Why are our Wages Growing so Slowly?

In many advanced economies, real wages have risen only moderately in recent years. Technological progress and globalization have not been associated with large gains for many employees.

4. Apr 2018 · Guido Baldi · Martina Pons

In most advanced economies, real wages have risen only moderately in recent years. Switzerland cannot fully escape this global trend, although real wages have increased faster while inequality has increased less than in many similar countries. As a result of this pattern, the share of labor income of the total national income has decreased in many countries. According to data from the Organization for Economic Co-operation and Development (OECD), in the 1970s workers in many countries earned over two-thirds of the total national income. Since then, this proportion has decreased by approximately five to ten percentage points in many countries. This decline in the labor share has been particularly pronounced in countries such as the United States, France, and Italy.

Against a backdrop of ongoing technological change and globalization of past decades, slow wage growth is a paradox. These developments should indeed promote specialization and should consequently increase wages - but this can only be observed for a certain proportion of companies and employees. Current forms of technological change and globalization offer advantages to firms that benefit from economies of scale (e.g., in the information and communication technology or pharmaceutical sectors). Such companies can continuously increase productivity levels and generate cost-intensive innovations. Many employees of these leading technology companies have enjoyed considerable wage increases. However, in most countries the share of employees working for these very productive companies is rather low and has decreased over recent decades. In other sectors of the economy, productivity has increased only slightly. As a result, aggregate wage growth has been only moderate, and inequality levels have increased.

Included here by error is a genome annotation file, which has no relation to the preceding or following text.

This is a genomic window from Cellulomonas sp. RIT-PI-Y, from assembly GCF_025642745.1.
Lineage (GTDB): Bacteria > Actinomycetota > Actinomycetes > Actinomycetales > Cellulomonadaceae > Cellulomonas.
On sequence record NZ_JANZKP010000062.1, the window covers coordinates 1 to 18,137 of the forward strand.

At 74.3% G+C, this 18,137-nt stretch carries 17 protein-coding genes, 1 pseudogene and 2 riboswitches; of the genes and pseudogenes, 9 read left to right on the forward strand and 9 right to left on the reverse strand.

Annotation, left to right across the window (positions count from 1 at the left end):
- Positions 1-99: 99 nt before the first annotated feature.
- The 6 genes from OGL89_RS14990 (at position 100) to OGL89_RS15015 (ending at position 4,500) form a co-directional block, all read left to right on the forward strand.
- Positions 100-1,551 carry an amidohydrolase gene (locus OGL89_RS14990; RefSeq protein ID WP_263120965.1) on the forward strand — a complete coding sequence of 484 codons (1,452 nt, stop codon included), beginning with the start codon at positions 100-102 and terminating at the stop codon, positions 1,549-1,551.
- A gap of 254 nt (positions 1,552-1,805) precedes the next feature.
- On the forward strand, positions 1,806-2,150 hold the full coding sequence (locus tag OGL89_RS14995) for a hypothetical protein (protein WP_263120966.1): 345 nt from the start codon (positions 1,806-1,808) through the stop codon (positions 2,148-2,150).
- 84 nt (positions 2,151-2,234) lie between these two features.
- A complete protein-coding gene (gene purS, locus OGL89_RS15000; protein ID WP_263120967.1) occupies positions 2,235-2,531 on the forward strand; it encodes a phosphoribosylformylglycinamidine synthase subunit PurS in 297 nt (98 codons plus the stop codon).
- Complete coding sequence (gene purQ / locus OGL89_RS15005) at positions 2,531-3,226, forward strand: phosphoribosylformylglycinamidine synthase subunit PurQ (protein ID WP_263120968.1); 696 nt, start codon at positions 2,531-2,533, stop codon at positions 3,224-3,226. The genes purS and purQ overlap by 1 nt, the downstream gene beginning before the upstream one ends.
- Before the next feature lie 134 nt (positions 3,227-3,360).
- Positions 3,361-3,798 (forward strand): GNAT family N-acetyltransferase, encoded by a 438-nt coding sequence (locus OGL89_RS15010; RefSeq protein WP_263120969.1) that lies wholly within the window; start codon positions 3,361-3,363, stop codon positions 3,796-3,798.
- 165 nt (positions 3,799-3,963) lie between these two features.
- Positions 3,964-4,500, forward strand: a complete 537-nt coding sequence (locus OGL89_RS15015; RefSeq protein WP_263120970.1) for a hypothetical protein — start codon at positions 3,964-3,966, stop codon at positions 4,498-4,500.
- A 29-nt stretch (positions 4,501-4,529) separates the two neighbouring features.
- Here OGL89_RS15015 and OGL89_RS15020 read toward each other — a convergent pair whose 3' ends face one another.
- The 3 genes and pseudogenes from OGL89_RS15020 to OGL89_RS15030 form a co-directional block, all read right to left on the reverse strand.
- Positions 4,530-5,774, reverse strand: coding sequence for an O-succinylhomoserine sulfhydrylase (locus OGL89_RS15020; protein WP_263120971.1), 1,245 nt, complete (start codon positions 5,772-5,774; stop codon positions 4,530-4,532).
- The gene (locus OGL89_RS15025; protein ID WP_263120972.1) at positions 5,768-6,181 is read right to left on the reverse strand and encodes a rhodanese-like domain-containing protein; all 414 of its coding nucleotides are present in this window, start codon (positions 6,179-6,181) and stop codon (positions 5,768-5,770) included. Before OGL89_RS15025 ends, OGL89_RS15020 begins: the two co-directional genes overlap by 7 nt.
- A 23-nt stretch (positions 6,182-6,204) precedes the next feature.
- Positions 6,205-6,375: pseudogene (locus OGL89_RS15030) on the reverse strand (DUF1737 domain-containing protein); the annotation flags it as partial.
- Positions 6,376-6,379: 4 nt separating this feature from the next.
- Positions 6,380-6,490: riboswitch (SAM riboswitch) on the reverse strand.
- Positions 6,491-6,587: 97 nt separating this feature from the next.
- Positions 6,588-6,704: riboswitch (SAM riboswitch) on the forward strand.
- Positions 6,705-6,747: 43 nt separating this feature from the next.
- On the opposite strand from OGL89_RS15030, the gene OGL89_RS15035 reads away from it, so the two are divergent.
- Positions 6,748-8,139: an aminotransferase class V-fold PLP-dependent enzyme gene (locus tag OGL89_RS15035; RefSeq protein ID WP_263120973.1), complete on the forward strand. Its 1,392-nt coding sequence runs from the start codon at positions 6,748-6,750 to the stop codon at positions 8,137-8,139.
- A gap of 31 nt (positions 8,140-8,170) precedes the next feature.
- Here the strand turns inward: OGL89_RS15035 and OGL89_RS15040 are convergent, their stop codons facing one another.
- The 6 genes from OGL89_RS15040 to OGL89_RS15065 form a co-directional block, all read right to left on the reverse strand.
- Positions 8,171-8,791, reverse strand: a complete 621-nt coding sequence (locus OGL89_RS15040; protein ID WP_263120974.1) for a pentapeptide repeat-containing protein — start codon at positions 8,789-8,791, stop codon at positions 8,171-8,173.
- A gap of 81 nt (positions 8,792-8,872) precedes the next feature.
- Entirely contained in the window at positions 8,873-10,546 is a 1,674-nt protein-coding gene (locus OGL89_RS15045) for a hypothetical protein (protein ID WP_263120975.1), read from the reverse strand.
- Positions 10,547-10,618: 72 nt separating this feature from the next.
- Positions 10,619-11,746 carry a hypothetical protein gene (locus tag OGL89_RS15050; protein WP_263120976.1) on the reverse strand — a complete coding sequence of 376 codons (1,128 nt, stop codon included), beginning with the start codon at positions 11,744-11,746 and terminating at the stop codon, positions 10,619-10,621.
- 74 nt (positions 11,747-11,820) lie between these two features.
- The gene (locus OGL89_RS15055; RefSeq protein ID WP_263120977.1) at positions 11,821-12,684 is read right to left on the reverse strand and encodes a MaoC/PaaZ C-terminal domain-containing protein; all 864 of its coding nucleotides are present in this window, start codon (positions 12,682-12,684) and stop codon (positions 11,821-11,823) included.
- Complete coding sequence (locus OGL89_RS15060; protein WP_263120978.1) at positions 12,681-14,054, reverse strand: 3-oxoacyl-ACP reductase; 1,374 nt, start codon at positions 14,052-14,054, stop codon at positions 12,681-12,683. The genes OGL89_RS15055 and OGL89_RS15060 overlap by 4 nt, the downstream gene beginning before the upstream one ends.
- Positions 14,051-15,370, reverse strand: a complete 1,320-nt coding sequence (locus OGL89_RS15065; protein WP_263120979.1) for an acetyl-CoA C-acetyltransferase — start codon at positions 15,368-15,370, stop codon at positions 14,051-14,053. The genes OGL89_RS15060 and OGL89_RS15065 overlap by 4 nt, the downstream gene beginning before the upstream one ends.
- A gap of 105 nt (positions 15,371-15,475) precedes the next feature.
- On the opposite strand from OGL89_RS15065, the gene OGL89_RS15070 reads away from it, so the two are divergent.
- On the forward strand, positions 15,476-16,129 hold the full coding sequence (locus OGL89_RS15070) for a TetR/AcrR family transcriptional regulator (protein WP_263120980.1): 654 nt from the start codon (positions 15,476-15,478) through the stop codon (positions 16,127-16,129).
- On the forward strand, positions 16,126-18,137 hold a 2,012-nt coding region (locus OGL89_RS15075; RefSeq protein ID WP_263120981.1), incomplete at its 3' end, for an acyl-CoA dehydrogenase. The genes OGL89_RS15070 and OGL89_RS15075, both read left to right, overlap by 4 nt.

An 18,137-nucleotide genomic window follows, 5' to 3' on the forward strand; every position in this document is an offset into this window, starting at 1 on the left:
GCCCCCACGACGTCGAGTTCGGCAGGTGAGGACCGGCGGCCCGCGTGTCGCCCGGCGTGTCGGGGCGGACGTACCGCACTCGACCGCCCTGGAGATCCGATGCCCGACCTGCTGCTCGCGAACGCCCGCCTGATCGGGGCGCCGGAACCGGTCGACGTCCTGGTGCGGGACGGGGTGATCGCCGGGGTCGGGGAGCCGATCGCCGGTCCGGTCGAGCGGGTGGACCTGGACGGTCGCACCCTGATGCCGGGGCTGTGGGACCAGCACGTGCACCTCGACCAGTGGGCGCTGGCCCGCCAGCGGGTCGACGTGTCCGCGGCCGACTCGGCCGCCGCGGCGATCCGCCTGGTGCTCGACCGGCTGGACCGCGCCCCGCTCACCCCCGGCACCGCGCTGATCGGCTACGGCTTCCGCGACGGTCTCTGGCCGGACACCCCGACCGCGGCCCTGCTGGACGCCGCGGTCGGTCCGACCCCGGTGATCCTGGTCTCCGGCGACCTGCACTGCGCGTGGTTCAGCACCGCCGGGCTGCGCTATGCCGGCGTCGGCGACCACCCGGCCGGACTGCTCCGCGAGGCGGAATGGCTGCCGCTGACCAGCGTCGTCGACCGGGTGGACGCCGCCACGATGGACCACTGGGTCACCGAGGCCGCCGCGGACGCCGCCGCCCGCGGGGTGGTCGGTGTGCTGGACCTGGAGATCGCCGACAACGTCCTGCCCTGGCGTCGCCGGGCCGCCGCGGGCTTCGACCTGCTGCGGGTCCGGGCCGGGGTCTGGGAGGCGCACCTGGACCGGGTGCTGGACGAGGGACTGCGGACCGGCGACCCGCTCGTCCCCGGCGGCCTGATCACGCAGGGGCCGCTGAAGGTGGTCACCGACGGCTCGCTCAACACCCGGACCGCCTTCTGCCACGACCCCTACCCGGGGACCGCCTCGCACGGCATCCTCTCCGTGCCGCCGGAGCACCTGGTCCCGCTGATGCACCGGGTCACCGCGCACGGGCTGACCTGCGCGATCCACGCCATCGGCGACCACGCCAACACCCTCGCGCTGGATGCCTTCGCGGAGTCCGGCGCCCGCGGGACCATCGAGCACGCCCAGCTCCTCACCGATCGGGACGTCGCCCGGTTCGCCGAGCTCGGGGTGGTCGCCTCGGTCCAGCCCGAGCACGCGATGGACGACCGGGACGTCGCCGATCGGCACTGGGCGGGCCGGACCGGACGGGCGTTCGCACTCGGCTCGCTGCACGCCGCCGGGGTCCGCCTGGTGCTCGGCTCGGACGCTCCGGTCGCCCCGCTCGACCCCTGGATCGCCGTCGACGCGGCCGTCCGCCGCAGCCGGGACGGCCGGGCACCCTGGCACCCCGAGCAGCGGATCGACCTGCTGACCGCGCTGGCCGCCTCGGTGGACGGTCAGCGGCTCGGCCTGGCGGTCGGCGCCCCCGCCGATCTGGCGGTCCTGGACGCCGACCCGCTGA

In those sectors of the economy that have experienced low levels of productivity growth (for example the construction sector, the health sector or services in general), there are not only employees with low qualifications but also many people who undergone long and demanding periods of training – highly skilled professionals as well as doctors, lawyers, business economists or social scientists. It may be that many countries have failed to prepare people for ongoing technological changes by not sufficiently investing in education and professional development. It is certainly fundamental to improve access not only to information but also to new forms of professional development that are more heavily focused on the specific needs of employees and companies. However, perhaps equally important is the fact that new technologies will better complement individuals’ existing skills. As a result of low productivity growth, job pressures have often increased. This has decreased job satisfaction levels and has consequently hindered creativity and innovation.

The limited and unequal wage development observed in many countries may already have contributed to a gradual polarization of society in some countries while contributing to the emergence of extreme political positions. To counteract this trend, it is important that more employees benefit from new technologies and wage increases. In addition to incremental improvements and adaptations of education systems to the digital revolution, it is crucial that technological progress complements people's know-how and thus consequently increases workers’ productivity levels. Current trends of portraying interactions between technologies and people as a race have led to a dead end. Even those with more and better education can only lose in such a competition. New technologies are available to make individuals’ lives and work more enjoyable. New technologies should thus serve people and not the other way around.

Autor*Innen

Guido Baldi (33) hat an der Universität Bern Volkswirtschaftslehre studiert und forscht nun an der Universität Bern und am Deutschen Institut für Wirtschaftsforschung (DIW Berlin). Bei reatch leitet er die Arbeitsgruppe Science&Economy. Die Gruppe untersucht in einem Schwerpunktprojekt die Zukunft der Arbeit.

Martina Pons ist Mitglied von reatch und studiert Wirtschaft an der Universität Bern.

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